School finance reform and the distribution of student achievement

Julien Lafortune, Jesse Rothstein, Diane Whitmore Schanzenbach

Research output: Contribution to journalArticle

15 Citations (Scopus)

Abstract

We study the impact of post- 1990 school finance reforms, during the so- called "adequacy" era, on absolute and relative spending and achievement in low- income school districts. Using an event study research design that exploits the apparent randomness of reform timing, we show that reforms lead to sharp, immediate, and sustained increases in spending in low- income school districts. Using representative samples from the National Assessment of Educational Progress, we find that reforms cause increases in the achievement of students in these districts, phasing in gradually over the years following the reform. The implied effect of school resources on educational achievement is large.

Original languageEnglish (US)
Pages (from-to)1-26
Number of pages26
JournalAmerican Economic Journal: Applied Economics
Volume10
Issue number2
DOIs
StatePublished - Apr 1 2018

Fingerprint

Student achievement
School finance
School districts
Low income
Education
Event study
Research design
Randomness
Resources
Adequacy

ASJC Scopus subject areas

  • Economics, Econometrics and Finance(all)

Cite this

@article{4145626594f84ee8b9ff4a1553d42c21,
title = "School finance reform and the distribution of student achievement",
abstract = "We study the impact of post- 1990 school finance reforms, during the so- called {"}adequacy{"} era, on absolute and relative spending and achievement in low- income school districts. Using an event study research design that exploits the apparent randomness of reform timing, we show that reforms lead to sharp, immediate, and sustained increases in spending in low- income school districts. Using representative samples from the National Assessment of Educational Progress, we find that reforms cause increases in the achievement of students in these districts, phasing in gradually over the years following the reform. The implied effect of school resources on educational achievement is large.",
author = "Julien Lafortune and Jesse Rothstein and Schanzenbach, {Diane Whitmore}",
year = "2018",
month = "4",
day = "1",
doi = "10.1257/app.20160567",
language = "English (US)",
volume = "10",
pages = "1--26",
journal = "American Economic Journal: Applied Economics",
issn = "1945-7782",
publisher = "American Economic Association",
number = "2",

}

School finance reform and the distribution of student achievement. / Lafortune, Julien; Rothstein, Jesse; Schanzenbach, Diane Whitmore.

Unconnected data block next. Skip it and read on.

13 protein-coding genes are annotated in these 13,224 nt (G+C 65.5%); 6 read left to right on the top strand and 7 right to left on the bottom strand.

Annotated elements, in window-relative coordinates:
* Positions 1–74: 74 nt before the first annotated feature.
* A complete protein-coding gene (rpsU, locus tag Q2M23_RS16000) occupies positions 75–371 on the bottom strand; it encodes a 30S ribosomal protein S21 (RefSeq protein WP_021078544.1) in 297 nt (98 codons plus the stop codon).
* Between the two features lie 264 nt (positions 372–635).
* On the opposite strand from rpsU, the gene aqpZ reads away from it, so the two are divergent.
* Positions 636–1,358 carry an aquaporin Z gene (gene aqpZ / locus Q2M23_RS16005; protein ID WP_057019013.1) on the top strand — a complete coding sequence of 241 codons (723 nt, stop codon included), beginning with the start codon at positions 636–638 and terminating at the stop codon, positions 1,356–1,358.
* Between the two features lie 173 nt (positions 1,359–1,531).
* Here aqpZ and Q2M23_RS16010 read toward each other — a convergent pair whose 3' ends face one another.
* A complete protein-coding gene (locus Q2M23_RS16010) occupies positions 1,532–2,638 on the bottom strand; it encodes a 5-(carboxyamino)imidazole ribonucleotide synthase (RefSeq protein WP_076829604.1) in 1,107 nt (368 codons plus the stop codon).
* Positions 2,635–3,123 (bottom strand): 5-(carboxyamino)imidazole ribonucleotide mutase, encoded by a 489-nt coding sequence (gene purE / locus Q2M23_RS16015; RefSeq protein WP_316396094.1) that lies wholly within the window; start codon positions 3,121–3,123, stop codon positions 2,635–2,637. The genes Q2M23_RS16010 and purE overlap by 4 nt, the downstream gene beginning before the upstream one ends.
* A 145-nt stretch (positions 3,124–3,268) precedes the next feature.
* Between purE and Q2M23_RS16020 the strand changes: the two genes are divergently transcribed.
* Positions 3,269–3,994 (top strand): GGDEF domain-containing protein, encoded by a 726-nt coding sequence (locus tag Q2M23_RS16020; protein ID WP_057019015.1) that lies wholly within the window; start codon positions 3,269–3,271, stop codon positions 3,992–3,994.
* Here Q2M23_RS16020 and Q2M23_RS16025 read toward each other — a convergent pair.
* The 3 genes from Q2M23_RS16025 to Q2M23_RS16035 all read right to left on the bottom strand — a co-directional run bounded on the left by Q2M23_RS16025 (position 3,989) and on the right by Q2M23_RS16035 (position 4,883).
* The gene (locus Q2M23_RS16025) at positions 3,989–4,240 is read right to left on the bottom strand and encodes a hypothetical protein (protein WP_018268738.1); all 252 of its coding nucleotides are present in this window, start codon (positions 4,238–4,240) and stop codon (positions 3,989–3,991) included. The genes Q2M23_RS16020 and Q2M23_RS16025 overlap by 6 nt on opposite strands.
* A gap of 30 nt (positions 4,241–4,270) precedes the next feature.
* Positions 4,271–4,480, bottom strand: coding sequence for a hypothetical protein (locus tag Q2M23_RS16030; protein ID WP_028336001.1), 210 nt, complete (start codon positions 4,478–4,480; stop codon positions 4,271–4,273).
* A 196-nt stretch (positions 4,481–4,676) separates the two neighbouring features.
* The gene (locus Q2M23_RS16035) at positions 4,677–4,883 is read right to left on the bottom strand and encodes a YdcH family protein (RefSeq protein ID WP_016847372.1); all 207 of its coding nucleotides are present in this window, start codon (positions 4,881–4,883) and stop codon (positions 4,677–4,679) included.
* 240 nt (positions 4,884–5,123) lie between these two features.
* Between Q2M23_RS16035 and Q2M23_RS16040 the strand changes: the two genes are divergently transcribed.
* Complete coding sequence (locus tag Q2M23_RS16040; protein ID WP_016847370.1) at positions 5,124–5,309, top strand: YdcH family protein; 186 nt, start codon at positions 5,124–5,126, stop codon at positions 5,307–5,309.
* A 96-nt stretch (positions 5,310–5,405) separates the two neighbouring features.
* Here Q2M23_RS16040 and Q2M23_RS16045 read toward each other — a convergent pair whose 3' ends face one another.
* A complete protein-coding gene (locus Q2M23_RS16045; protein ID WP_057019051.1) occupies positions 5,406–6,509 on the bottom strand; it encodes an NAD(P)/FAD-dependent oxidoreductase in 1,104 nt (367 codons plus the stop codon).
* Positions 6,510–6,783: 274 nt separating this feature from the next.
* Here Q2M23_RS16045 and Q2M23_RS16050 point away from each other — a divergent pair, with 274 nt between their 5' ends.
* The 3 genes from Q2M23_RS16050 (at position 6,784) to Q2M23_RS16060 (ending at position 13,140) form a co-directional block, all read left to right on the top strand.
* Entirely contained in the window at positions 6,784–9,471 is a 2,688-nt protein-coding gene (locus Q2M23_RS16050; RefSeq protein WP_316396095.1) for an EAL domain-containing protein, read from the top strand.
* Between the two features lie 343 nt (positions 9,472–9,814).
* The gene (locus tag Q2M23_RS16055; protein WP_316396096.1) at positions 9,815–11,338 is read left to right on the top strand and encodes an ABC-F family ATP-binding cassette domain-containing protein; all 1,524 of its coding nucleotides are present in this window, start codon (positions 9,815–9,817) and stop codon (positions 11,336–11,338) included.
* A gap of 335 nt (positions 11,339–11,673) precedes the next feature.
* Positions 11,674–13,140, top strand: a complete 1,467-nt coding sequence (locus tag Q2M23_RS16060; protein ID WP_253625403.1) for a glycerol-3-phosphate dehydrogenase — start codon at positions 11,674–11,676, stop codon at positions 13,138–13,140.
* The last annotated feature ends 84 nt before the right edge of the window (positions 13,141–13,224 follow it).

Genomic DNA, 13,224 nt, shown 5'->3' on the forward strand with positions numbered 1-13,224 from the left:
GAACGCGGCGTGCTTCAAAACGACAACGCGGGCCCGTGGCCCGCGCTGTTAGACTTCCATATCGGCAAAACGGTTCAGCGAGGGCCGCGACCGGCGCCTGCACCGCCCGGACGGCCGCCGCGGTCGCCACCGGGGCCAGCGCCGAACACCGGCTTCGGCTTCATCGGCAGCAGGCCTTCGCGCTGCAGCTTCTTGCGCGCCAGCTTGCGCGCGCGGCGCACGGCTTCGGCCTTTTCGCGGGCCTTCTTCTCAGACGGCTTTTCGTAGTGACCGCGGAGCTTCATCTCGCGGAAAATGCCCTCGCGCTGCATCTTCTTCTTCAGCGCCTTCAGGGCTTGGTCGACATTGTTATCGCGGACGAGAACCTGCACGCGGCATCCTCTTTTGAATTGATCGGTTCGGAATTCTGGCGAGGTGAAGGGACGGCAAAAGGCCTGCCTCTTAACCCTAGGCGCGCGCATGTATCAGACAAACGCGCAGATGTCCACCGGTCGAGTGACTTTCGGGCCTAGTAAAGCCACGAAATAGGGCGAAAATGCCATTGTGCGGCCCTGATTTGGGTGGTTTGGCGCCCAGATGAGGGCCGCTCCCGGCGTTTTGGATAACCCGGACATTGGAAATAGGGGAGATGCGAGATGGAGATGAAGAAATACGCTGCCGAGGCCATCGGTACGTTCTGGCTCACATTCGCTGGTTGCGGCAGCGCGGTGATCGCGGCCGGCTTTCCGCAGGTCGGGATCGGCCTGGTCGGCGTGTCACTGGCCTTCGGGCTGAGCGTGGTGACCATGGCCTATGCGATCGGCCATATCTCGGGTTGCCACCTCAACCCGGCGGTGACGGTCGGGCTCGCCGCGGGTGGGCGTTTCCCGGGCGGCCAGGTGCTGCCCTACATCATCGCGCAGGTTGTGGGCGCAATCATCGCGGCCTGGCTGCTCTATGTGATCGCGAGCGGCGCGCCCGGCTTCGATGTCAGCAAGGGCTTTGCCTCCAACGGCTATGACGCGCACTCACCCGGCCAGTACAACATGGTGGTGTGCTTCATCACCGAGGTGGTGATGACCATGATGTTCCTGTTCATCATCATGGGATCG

In: American Economic Journal: Applied Economics, Vol. 10, No. 2, 01.04.2018, p. 1-26.

Research output: Contribution to journalArticle

TY - JOUR

T1 - School finance reform and the distribution of student achievement

AU - Lafortune, Julien

AU - Rothstein, Jesse

AU - Schanzenbach, Diane Whitmore

PY - 2018/4/1

Y1 - 2018/4/1

N2 - We study the impact of post- 1990 school finance reforms, during the so- called "adequacy" era, on absolute and relative spending and achievement in low- income school districts. Using an event study research design that exploits the apparent randomness of reform timing, we show that reforms lead to sharp, immediate, and sustained increases in spending in low- income school districts. Using representative samples from the National Assessment of Educational Progress, we find that reforms cause increases in the achievement of students in these districts, phasing in gradually over the years following the reform. The implied effect of school resources on educational achievement is large.

AB - We study the impact of post- 1990 school finance reforms, during the so- called "adequacy" era, on absolute and relative spending and achievement in low- income school districts. Using an event study research design that exploits the apparent randomness of reform timing, we show that reforms lead to sharp, immediate, and sustained increases in spending in low- income school districts. Using representative samples from the National Assessment of Educational Progress, we find that reforms cause increases in the achievement of students in these districts, phasing in gradually over the years following the reform. The implied effect of school resources on educational achievement is large.

UR - http://www.scopus.com/inward/record.url?scp=85045036456&partnerID=8YFLogxK

UR - http://www.scopus.com/inward/citedby.url?scp=85045036456&partnerID=8YFLogxK

U2 - 10.1257/app.20160567

DO - 10.1257/app.20160567

M3 - Article

VL - 10

SP - 1

EP - 26

JO - American Economic Journal: Applied Economics

JF - American Economic Journal: Applied Economics

SN - 1945-7782

IS - 2

ER -